My research broadly centres on exploring fundamental processes in plant evolutionary ecology using molecular tools, with a specific focus on:
- Host specificity in parasitic plants and how this can drive speciation.
- Novel ecological processes driving speciation in carnivorous Nepenthes pitcher plants.
- Taxonomic circumscription of the Mediterranean Basin floristic region.
I am also responsible for Public Engagement linked to research at the Botanic Garden and Arboretum in collaboration with the Department of Plant Sciences.
Speciation in parasitic plants
The evolutionary biology of parasitic plants remained obscure for centuries. This is because the evolutionary shift to parasitism was associated with a degeneration of morphological features traditionally used in plant classification. Molecular phylogenetic techniques have now elucidated the evolutionary relationships between parasitic plants and their photosynthetic ancestors. However the interspecific relationships within groups of parasitic plants, and the processes underpinning their speciation, still receive inadequate systematic attention.
We have used a combined approach employing molecular, bioassay and histological data to show that host specificity underlies genetic divergence in the parasitic plant Orobanche minor (common broomrape). Morphologically cryptic species isolated on specific hosts have been overlooked in the complex Orobanche genus. Our work indicates that host-driven speciation may be an important evolutionary process in parasitic plants – one the most curious and poorly understood groups in the plant kingdom.
I am also interested in the ex situ cultivation of parasitic plants. Many are rare in the wild yet are infrequently seen in living collections in botanic gardens. We will initiate a parasitic plant propagation programme at Oxford Botanic Garden. This will be an important tool in the conservation of parasitic plants.
Speciation in carnivorous plants
This is a new project in which we will explore divergence in pitcher form and function linked to niche and nutrient sequestration. Nepenthes is a tropical genus of carnivorous pitcher plants with an extraordinary diversity of pitcher morphologies. In collaboration with Dr Ulrike Bauer at the University of Bristol, and Prof. Professor Dmitry Filatov and Prof. Simon Hiscock at Oxford Plant Sciences, we will explore the molecular basis for divergent evolution in the genus Nepenthes.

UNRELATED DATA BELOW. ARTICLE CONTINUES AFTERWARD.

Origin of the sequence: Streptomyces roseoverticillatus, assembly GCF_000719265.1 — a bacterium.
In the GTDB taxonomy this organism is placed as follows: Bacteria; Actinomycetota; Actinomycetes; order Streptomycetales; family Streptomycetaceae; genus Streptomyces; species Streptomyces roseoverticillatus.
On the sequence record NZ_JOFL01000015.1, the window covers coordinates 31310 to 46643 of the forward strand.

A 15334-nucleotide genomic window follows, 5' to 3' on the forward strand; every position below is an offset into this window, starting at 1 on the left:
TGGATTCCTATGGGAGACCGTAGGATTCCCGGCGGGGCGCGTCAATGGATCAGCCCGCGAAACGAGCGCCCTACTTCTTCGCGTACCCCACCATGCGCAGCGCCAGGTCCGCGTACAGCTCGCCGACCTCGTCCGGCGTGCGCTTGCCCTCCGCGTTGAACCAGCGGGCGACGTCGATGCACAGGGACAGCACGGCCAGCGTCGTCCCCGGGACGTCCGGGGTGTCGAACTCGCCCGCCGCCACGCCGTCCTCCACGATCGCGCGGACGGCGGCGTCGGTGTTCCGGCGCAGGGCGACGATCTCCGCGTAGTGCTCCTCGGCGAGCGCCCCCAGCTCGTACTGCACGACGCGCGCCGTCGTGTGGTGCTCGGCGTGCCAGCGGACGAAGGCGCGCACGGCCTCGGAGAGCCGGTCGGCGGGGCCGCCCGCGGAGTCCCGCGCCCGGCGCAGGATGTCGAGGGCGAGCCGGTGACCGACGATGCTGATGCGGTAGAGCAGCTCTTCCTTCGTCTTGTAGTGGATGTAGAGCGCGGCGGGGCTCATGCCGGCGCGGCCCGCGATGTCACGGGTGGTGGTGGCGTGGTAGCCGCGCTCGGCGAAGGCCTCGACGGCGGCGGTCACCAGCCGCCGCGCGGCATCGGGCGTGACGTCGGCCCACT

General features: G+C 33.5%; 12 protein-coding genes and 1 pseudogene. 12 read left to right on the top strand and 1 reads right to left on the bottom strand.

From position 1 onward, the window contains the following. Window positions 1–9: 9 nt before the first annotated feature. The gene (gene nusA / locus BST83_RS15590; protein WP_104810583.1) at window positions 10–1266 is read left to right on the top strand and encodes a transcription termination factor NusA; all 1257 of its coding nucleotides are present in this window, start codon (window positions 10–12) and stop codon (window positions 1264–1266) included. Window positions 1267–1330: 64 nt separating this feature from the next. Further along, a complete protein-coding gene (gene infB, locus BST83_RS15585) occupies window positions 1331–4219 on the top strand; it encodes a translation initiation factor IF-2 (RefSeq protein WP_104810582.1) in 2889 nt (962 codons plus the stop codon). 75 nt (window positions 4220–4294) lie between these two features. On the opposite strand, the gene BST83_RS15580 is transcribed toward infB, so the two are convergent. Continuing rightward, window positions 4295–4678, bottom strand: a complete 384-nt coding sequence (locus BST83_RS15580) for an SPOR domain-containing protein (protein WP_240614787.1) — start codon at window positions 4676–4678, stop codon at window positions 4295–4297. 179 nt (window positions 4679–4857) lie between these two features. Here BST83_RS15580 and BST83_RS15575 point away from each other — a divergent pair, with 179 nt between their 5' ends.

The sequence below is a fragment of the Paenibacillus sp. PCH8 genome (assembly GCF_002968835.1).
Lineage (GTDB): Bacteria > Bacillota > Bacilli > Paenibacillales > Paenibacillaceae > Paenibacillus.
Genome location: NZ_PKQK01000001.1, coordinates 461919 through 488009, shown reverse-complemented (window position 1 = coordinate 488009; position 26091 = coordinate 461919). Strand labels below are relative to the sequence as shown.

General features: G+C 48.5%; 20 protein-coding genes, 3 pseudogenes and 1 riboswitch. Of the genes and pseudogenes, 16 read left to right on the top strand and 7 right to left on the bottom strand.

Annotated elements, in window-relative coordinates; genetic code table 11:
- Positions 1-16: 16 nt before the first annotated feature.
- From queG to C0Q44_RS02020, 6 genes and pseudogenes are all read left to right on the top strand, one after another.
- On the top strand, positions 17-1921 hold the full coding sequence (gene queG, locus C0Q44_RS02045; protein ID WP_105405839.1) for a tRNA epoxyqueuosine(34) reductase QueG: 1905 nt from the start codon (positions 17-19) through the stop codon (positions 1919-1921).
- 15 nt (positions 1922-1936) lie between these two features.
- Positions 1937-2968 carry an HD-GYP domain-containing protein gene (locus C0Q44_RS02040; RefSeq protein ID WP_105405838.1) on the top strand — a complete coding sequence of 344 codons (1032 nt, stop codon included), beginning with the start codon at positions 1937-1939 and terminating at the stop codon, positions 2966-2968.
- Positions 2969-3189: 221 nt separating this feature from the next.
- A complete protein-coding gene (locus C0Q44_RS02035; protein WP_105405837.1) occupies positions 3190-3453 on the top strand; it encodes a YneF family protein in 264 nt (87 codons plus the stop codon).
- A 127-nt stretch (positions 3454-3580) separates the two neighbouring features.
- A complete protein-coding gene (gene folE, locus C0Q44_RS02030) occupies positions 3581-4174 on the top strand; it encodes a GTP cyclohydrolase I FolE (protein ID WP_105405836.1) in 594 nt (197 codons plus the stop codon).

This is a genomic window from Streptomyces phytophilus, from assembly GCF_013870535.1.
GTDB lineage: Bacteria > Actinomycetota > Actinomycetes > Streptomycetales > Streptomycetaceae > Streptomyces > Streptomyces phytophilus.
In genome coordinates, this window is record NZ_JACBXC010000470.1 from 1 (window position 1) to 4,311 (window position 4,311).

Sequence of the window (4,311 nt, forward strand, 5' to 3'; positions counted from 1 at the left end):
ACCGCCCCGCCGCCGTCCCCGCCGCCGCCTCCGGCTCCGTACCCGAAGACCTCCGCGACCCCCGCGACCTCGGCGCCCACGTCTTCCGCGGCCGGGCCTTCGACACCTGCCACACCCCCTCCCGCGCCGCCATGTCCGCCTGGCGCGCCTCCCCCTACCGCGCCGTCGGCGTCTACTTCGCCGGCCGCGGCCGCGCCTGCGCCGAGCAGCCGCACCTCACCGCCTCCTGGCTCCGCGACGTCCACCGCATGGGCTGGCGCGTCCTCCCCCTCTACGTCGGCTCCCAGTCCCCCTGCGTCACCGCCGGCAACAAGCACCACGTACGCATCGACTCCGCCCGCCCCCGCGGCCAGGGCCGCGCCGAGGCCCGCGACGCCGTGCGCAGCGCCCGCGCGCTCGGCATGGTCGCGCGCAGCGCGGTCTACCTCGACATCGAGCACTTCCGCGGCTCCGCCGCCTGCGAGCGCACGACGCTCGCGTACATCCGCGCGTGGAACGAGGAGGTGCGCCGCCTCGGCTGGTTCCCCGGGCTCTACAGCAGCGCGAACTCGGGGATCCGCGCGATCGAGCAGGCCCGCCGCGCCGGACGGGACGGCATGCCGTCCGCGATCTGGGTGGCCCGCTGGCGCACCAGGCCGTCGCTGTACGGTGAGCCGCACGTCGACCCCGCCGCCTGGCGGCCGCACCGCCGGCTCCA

Mediterranean Basin floristic region
The Mediterranean Basin has one of the world’s richest floras. Indeed, up to 10% of all vascular plants occur in the Mediterranean Basin, which represents just 1.6% of the Earth’s surface. This large area has a complex and varied geology and topography but is united by its typically Mediterranean climate of hot, dry summers and mild, wet winters. I am interested in developing floras to circumscribe this very rich floristic region, particularly with a view to delineating complex taxonomic groups such as Orobanche.
Building public engagement into the design and conduct of research is becoming increasingly crucial in the work we do. The University of Oxford is committed to embedding high quality and innovative public engagement as an integral part of our research culture. In line with this, Oxford Botanic Garden and Harcourt Arboretum are building a Public Engagement strategy, in collaboration with the Department of Plant Sciences. This strategy is designed to inform and inspire the public e.g. through participation in festivals, talks and presentations, and digital engagement.